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Hand preference during unimanual and bimanual reaching actions in Sichuan snub-nosed monkeys (Rhinopithecus roxellana).

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American Journal of Primatology 70:500–504 (2008)
BRIEF REPORT
Hand Preference During Unimanual and Bimanual Reaching Actions in Sichuan
Snub-Nosed Monkeys (Rhinopithecus roxellana)
DA-PENG ZHAO1, WEI-HONG JI2, KUNIO WATANABE3, AND BAO-GUO LI1
1
College of Life Sciences, Northwest University, Xi’an, China
2
The Ecology and Conservation Group, Institute of Natural Resources, Massey University, Albany, Auckland, New Zealand
3
Field Research Center, Primate Research Institute, Kyoto University, Inuyama, Aichi, Japan
Hand preferences were investigated during one unimanual action (food-reaching) and one bimanual
action (mount-reaching) in a semi-free-ranging group of Sichuan snub-nosed monkeys (Rhinopithecus
roxellana) in Zhouzhi National Nature Reserve, Qinling Mountains of China. Nine of 14 individuals
tested on the unimanual food-reaching action and all six individuals tested on the bimanual mountreaching action exhibited a manual preference. Both significant right- and left-handed preferences were
observed in the two actions. Sex did not affect either direction or strength of hand preference in the
unimanual action. Hand preference for the bimanual action was stable over time, and the strength of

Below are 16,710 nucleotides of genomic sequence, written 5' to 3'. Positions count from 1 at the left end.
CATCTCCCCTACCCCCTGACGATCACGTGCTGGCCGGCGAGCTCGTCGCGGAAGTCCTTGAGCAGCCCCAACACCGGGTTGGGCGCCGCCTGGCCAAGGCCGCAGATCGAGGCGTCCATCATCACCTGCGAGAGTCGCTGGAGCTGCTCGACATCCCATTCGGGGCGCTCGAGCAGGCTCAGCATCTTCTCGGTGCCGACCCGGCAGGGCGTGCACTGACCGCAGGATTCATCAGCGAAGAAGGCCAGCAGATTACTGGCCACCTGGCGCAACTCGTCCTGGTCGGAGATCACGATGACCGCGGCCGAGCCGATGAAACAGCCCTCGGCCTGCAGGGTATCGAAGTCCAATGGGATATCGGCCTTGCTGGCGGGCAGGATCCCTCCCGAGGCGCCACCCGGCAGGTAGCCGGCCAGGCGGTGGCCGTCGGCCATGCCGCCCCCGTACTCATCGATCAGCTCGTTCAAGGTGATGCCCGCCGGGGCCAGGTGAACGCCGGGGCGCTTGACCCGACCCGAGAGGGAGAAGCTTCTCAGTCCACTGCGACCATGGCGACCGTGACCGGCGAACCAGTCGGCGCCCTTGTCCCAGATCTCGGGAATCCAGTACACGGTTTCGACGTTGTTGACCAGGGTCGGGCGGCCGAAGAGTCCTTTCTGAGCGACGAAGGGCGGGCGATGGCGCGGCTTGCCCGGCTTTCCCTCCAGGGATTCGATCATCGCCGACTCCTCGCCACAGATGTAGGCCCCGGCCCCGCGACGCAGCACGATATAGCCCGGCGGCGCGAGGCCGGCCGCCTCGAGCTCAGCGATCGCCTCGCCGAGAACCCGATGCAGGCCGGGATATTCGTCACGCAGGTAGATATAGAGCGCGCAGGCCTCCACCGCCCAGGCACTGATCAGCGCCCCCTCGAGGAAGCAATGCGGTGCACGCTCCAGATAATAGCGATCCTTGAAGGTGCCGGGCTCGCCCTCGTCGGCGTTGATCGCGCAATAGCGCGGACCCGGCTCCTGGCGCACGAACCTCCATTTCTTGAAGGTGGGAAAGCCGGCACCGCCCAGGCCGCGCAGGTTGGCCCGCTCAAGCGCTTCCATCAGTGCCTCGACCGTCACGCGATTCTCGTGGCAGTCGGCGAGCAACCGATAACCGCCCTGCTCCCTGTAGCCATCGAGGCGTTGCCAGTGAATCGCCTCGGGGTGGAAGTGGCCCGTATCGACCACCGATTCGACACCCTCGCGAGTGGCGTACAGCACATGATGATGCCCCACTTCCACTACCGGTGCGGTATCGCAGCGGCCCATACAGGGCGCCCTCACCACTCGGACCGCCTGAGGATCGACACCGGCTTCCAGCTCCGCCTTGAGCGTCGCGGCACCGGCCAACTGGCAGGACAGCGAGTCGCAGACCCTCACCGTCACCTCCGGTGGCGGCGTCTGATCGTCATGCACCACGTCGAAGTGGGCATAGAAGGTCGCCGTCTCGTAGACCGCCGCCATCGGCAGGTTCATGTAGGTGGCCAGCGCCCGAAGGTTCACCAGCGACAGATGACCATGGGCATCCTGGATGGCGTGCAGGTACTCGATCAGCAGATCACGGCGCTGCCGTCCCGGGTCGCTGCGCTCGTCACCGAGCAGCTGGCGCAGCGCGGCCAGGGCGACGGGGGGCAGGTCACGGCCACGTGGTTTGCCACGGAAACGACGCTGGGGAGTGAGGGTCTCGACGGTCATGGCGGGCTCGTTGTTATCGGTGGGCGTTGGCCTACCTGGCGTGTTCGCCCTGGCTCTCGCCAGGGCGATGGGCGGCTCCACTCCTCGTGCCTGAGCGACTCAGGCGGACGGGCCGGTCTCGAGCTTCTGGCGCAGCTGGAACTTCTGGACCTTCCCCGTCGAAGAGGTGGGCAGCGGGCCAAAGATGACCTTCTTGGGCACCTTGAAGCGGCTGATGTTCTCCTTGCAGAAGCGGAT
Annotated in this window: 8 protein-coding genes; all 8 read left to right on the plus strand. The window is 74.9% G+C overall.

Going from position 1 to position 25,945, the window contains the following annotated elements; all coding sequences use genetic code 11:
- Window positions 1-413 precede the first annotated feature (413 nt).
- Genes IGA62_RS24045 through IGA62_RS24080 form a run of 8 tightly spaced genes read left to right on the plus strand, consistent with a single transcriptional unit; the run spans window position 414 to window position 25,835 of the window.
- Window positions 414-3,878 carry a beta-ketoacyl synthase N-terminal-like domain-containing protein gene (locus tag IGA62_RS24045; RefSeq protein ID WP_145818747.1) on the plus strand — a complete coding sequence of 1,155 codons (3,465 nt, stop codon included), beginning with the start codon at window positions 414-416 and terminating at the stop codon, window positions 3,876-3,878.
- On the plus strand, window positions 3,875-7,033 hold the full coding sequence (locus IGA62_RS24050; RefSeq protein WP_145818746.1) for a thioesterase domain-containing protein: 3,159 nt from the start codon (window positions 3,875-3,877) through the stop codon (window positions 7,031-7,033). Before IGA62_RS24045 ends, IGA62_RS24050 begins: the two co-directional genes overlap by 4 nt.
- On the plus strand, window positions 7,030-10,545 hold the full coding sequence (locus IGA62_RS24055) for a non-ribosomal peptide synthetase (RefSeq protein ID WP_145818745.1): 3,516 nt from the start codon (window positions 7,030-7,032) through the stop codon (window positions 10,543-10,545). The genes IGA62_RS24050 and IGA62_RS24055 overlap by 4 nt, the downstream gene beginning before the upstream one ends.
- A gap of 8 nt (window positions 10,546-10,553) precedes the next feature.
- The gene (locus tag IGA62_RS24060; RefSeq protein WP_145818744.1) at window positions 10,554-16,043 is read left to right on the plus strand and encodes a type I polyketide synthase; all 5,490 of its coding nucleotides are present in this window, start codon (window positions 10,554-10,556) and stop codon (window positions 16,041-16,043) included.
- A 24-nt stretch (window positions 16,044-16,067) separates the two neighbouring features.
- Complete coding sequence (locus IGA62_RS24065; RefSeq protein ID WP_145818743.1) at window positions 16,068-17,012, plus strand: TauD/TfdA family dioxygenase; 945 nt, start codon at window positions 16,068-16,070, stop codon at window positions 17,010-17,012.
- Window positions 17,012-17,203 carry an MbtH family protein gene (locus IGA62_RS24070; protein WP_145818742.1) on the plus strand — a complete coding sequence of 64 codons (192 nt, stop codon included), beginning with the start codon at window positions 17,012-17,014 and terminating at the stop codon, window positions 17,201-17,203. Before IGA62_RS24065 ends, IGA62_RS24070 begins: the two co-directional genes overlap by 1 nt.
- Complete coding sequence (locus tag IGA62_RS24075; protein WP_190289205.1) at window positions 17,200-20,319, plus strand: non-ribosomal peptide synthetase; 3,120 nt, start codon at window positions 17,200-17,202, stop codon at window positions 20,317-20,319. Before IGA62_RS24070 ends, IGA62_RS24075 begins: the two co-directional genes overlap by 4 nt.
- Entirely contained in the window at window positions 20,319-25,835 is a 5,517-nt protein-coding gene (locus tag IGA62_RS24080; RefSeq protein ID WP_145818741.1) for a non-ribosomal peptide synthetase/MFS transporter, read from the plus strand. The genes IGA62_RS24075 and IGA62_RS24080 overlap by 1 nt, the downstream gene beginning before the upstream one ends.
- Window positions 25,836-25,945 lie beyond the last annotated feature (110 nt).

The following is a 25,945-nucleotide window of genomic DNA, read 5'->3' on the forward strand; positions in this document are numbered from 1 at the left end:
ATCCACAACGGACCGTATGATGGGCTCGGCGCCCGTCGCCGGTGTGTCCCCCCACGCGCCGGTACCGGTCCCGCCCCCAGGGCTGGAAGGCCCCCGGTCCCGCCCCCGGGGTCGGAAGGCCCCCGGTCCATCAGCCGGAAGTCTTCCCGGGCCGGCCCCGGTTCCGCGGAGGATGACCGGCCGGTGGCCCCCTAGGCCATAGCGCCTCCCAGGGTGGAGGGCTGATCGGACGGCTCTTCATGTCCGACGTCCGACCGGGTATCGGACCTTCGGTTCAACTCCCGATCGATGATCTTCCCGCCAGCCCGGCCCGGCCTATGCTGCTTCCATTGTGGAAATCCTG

hand preference was significantly stronger in the bimanual action than in the unimanual action. Am. J.
c 2007 Wiley-Liss, Inc.
Primatol. 70:500–504, 2008.
Key words: Sichuan snub-nosed monkey (Rhinopithecus roxellana); hand preference; unimanual
food-reaching; bimanual mount-reaching
INTRODUCTION
Lateralized behavior has been studied as an
observable measure of cerebral functional asymmetry
for many years, and interest in the evolutionary
origins of lateralized behavior in humans has
prompted recent research into the study of manual
laterality in nonhuman primates [Bradshaw & Rogers, 1993; Porac & Coren, 1981]. Preference for
using one hand over the other has been studied in
a wide variety of primate species [see review,
Papademetriou et al., 2005]. The majority of studies
on lateralized hand use in Old World monkeys has
been conducted on cercopithecines [e.g. Blois-Heulin
et al., 2006; Harrison & Byrne, 2000; Hauser et al.,
1991; Tokuda, 1969; Warren et al., 1967; Watanabe &
Kawai, 1993]; much less is known about handedness
in colobines [e.g. Mittra et al., 1997; Neves &
Dolhinow, 1995; Wells, 2002]. Furthermore, although
captive settings offer a more controlled environment
for assessing hand preferences [e.g. Blois-Heulin